New report highlights Australians’ changing use of aged care services
A new report from the Australian Institute of Health and Welfare (AIHW) looks at the use of aged care services and the take-up of care following assessment by people aged 65 and over between 2002-03 and 2010-11.
The report, Patterns in use of aged care: 2002-03 to 2010-11, links datasets about Australia's major aged care programs, allowing analysis of the patterns of these programs' use by the people who need them.
'Combining information about programs in this way gives us richer insights than a 'snapshot' of single programs can provide, and helps policy makers better understand and support the changing needs of older people,' said AIHW spokesperson Dr Pamela Kinnear.
The report shows that over the study period, the number of people aged 65 and over using aged care services in a year rose by more than one-third, from 642,000 to 874,000.
'The growth in client numbers was greater than the growth in the population, which means it did not just result from the growing numbers of very old people. Rather, much of the increase was due to greater use of community care programs,' Dr Kinnear said.
Over the nine-year period, on a standard day roughly 1 in 6 people aged 65 and older were using aged care services, with around 5% living in residential aged care (RAC).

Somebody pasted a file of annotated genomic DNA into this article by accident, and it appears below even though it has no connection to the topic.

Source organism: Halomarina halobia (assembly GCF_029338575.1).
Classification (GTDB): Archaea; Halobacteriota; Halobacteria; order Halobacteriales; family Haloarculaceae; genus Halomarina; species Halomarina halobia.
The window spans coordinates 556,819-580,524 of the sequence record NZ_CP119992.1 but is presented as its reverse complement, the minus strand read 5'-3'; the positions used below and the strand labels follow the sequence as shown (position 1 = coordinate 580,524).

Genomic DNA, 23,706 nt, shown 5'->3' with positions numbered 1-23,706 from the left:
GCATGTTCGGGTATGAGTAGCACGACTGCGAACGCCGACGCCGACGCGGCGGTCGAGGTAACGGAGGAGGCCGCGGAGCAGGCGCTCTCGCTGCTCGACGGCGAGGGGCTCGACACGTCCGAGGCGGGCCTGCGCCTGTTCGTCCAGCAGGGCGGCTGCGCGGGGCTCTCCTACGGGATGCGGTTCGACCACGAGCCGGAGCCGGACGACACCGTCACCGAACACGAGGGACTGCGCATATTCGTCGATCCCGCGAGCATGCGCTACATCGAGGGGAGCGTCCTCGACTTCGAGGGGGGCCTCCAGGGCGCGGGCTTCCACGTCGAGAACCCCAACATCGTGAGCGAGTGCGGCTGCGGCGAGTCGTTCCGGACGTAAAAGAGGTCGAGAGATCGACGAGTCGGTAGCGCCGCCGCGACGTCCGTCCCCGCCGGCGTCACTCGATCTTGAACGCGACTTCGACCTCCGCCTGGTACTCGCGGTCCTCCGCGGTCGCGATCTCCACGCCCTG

As expected, service use is increasingly common with increasing age, with the oldest age groups more likely to be using services on a particular day. On 30 September 2010, 58% of people aged 85 and over were accessing care services. Almost one quarter of this very old age group were in permanent RAC.
Between 2003-04 and 2010-11, the proportion of people using an aged care service in the 12 months before admission into permanent RAC rose. In particular, the use of community care in conjunction with respite RAC and/or the Transition Care Program (TCP) before admission into permanent RAC rose.
The report also shows that more people are using aged care services in their last year of life. In particular, 70% of older people who died in 2003-04 used a service in their last year of life, compared to almost 75% of people who died in 2010-11. In 2010-11, just over two thirds of the women and half of the men aged 85 and over who died used permanent RAC in their last year of life.
In order to access RAC, care packages and transition care, an approval must be obtained through the Aged Care Assessment Program (ACAP). However, approval to use a program does not necessarily mean that the service will be used.
'For example, even among people with both a recommendation and approval to live in residential care, only 64% went into permanent care within 12 months, while 18% did not access any aged care programs,' Dr Kinnear said.
'Whether a person takes up approved care depends on a range of factors, and varies with the characteristics, health profile and personal circumstances of the individual involved.'
The AIHW is a major national agency set up by the Australian Government to provide reliable, regular and relevant information and statistics on Australia's health and welfare.